What do perfumers get up to when you cut them loose in the candy store – i.e. the lab’s best, newest, most cutting-edge materials – with neither brief nor budget crunch? Every year, IFF invites a small group of French fragrance journalists to find out during its Speed Smelling event. And as of February, perfume lovers will as well: a limited edition of 200 Speed Smelling™ 2015 coffrets will be available at Jovoy in Paris and Luckyscent in the US, and at Harrod’s in London at a later, yet unspecified date.
I’ve been attending the event for four years now, and this batch of scents has been my favorite so far – I’d be happy to wear most of them, and several deserve to be commercialized as is… Here’s a sneak preview of these eleven exquisite experiments.
Plucking Dominique Ropion’s rare rose
After two oud-less ouds for the 2012 and 2013 editions of Speed Smelling, Dominique Ropion pursues his exploration of the region with a Taif-less – but not roseless -- rose of Taif. This rarest of rose oil, extracted from a variety of Rosa damascena grown near Mecca in Saudi Arabia, is much more powerful and four times costlier than its Turkish or Bulgarian counterparts (€36,000/kilo vs. €9000). I remember being offered a few milliliters of it in Beirut at a kidney-mortgaging cost, with the salesman purring “If you want just one perfect thing in your house…” I couldn’t afford it, but if Ropion’s exquisite reconstitution is anything to go by, my honey-voiced tempter was right. Each whiff yields scratch’n’sniff microdots, the rose’s unusually geranium-sulfurous and woody facets just blown up enough to be perceptible, hovering over a plush cashmeran cloud sprinkled with cinnamon, cumin and clove. While this composition isn’t quite as surrealistic as last year’s pineapple and oud accord, it yields what Ropion deems to be “highly interesting” peculiarities. And who are we to argue with the master?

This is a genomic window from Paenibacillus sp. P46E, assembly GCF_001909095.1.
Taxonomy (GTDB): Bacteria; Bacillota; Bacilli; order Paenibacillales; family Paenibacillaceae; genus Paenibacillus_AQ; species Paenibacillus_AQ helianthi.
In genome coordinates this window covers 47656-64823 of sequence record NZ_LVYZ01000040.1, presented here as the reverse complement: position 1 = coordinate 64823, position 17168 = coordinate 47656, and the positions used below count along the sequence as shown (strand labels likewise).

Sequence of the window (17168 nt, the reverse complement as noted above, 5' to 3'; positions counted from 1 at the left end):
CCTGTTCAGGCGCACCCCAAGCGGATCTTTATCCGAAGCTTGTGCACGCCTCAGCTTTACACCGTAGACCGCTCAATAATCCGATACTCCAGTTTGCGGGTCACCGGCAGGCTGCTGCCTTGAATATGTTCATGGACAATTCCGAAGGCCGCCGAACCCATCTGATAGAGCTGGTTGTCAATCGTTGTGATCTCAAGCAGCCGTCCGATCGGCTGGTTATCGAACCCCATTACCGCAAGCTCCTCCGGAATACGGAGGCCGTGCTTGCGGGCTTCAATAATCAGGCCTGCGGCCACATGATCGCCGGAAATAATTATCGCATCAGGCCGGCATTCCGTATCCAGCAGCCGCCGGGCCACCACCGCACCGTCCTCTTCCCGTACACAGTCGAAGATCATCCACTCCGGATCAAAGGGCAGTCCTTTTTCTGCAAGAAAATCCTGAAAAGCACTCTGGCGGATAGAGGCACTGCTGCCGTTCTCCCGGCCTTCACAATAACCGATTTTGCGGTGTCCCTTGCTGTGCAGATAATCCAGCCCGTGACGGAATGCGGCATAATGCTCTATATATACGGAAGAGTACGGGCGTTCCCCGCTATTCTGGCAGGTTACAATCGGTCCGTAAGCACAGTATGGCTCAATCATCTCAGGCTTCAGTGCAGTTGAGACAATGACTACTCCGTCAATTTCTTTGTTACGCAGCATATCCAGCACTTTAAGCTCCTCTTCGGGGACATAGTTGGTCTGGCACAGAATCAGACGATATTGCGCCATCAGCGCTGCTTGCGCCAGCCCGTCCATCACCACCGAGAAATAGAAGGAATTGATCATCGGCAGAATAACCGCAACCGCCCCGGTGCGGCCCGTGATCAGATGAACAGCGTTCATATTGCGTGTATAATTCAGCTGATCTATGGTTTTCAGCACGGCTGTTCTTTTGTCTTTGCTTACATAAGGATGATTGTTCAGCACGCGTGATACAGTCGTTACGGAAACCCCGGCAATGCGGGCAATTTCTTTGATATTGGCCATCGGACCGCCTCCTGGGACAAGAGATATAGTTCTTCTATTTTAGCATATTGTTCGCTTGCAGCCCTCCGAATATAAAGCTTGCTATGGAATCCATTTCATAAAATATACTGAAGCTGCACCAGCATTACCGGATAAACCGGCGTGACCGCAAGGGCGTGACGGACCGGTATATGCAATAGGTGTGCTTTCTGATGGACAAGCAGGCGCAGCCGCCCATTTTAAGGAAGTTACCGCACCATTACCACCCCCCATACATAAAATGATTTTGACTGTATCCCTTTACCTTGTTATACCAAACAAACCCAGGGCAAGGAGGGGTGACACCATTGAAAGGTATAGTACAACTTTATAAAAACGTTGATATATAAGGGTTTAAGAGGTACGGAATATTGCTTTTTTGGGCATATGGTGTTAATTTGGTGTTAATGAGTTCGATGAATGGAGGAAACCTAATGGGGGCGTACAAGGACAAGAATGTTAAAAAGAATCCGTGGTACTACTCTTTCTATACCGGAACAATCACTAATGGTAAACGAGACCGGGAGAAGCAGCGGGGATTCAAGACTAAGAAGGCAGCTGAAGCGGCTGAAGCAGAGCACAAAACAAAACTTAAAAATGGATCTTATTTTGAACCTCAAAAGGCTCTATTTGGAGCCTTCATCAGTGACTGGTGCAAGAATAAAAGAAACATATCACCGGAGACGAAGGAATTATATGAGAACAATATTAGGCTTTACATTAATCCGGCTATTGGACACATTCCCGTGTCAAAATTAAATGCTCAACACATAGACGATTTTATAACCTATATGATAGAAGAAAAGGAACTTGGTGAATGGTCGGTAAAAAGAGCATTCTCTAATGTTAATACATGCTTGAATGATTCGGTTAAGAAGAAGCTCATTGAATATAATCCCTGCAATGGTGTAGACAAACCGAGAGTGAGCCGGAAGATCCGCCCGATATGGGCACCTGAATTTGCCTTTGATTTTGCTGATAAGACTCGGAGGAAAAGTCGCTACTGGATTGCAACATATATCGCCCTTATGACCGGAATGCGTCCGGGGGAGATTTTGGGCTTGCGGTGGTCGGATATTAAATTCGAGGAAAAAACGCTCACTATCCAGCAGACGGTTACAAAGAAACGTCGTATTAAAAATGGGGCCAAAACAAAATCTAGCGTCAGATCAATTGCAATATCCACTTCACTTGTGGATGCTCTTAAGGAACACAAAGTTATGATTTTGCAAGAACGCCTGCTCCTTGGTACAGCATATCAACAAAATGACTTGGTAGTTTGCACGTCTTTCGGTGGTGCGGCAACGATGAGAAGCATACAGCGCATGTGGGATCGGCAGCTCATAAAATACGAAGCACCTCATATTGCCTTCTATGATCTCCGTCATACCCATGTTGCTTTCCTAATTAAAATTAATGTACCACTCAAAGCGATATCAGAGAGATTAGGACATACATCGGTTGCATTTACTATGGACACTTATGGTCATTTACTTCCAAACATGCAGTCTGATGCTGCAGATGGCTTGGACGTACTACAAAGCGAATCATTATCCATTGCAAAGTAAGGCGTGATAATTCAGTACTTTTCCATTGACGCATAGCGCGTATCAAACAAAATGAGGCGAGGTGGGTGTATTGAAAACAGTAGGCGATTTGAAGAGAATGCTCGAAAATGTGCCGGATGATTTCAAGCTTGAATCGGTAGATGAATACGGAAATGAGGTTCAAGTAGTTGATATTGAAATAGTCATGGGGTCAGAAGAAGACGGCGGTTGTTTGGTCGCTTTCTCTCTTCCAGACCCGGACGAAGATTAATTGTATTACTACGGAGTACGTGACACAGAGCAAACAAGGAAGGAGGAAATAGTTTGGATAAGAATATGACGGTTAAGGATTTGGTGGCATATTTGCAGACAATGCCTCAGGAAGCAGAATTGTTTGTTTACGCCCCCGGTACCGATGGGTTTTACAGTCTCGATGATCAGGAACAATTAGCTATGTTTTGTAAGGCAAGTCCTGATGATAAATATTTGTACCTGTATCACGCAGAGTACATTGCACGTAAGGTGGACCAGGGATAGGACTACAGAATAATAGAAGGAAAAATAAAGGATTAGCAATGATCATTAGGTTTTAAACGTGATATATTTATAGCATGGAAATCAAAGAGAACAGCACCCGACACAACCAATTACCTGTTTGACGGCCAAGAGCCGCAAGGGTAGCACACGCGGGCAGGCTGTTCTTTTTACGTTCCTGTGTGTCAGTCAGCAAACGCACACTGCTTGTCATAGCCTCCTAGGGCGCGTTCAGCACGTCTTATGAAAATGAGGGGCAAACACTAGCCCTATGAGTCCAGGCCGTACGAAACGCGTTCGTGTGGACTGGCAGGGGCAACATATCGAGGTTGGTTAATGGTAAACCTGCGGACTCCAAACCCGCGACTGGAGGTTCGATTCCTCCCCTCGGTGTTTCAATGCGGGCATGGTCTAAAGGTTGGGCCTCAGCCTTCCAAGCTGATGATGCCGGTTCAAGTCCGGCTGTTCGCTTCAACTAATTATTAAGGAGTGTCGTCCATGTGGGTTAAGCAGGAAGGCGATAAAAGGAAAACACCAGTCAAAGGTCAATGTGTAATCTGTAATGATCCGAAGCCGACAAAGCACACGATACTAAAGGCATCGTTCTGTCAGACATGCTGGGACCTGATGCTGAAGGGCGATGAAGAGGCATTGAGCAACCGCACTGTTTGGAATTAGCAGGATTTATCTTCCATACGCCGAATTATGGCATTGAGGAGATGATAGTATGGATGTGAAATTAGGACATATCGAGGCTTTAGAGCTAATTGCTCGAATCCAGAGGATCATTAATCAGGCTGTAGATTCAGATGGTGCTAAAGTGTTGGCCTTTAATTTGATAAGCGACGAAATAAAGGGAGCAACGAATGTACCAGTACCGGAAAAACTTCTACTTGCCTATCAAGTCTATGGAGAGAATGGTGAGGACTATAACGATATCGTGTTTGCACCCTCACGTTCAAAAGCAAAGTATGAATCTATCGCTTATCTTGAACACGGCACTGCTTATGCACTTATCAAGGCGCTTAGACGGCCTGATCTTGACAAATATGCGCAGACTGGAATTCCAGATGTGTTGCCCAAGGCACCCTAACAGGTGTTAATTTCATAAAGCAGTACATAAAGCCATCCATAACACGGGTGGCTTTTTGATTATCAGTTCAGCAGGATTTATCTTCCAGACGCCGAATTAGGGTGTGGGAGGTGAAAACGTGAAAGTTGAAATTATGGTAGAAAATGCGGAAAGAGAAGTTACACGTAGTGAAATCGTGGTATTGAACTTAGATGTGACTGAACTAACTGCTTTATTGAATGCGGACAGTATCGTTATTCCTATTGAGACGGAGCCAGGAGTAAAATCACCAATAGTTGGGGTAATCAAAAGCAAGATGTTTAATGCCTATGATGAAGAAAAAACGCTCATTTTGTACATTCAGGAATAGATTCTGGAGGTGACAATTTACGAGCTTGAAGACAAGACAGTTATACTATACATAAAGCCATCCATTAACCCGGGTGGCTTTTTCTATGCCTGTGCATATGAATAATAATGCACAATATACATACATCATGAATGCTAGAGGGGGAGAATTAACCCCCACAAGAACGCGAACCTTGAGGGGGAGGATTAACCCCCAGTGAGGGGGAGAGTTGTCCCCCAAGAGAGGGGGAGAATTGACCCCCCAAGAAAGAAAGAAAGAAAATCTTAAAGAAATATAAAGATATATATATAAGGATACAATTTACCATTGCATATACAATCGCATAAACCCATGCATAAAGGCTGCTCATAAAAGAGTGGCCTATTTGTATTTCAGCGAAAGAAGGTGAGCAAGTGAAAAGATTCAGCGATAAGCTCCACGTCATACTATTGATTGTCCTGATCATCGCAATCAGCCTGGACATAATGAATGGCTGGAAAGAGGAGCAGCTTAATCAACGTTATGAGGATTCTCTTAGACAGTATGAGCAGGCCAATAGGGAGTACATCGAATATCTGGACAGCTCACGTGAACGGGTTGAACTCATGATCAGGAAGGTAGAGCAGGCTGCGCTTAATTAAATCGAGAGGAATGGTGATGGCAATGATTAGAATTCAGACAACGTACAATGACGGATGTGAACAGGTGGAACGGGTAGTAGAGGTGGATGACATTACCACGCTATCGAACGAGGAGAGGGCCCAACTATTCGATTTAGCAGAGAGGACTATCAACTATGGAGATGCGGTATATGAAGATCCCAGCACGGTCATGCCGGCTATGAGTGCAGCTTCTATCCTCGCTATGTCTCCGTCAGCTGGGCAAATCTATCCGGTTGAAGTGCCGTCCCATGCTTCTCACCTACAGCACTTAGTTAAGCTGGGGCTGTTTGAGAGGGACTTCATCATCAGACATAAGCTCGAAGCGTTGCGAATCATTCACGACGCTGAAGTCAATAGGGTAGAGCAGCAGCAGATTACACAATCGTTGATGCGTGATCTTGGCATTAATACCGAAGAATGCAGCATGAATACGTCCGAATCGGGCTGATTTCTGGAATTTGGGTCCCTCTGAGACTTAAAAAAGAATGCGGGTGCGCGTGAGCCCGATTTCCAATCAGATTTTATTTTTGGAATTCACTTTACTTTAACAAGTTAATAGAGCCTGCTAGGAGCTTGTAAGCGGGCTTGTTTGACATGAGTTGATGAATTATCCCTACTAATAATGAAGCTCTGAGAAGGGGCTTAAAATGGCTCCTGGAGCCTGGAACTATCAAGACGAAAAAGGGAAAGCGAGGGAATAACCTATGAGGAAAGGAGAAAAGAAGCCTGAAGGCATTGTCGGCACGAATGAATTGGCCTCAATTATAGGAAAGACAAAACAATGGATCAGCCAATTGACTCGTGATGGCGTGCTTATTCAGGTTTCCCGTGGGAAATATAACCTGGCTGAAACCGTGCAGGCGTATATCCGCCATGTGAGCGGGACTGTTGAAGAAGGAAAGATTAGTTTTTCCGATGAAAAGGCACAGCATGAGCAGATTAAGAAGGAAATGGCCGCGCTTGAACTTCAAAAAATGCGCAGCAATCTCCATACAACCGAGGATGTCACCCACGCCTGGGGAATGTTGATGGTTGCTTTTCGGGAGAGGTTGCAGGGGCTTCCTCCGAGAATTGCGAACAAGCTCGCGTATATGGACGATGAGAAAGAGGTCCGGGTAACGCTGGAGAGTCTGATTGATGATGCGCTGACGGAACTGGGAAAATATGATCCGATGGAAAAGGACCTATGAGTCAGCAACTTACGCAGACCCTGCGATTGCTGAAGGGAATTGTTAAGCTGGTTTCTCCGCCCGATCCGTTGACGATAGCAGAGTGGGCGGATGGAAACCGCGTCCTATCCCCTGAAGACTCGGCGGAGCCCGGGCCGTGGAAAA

Swept away by Anne Flipo’s broom
Diving further into the flower to get a bee’s-eye view. Finding a different way of doing “gourmand” – or rather, “addictive” in current PR parlance. For that matter, couldn’t we find another word altogether to designate scents both voluptuous and mouth-watering, Anne Flipo wondered? To conjure the full palette of oral pleasures, Our Lady of the Flowers plucked a bush of broom, a honeyed, nectar-oozing blossom with an indecently animalic bent (after all, brooms are made to get dirty).
Spinning around in Jean-Christophe Hérault’s
“When you discover a new smell, take notes”, the perfumer Pierre Bourdon used to tell his apprentices. “Perceive the object through a kaleidoscope. Associate each facet with a concrete object. The first impression is the best.” Jean-Christophe Hérault recently found the notebook where he’d jotted down his first impressions of mimosa as he was approaching the Massif du Tanneron, near Grasse, where the trees blossom from January to March.
Green aqueous (violet leaf absolute) and powdery (iris concrete, with its slight chocolate aroma), then waxy (rose absolute), honeyed (beeswax absolute) and fruity animalic (orange blossom and jasmine sambac absolute), the scent is not quite mimosa, but rather a fragrance built around the template yielded by the deconstruction of mimosa.
“Seen” through the prism of his younger self’s nose, executed with the means of a mature perfumer, Hérault’s mimosa expresses the quintessence of his style: a tension between an analytical approach and a wistful tenderness. It recaptures not only mimosa in late winter, but the memory of being young at the foot of hills bursting with millions of tiny, fluffy yellow suns – as many promises of spring to come.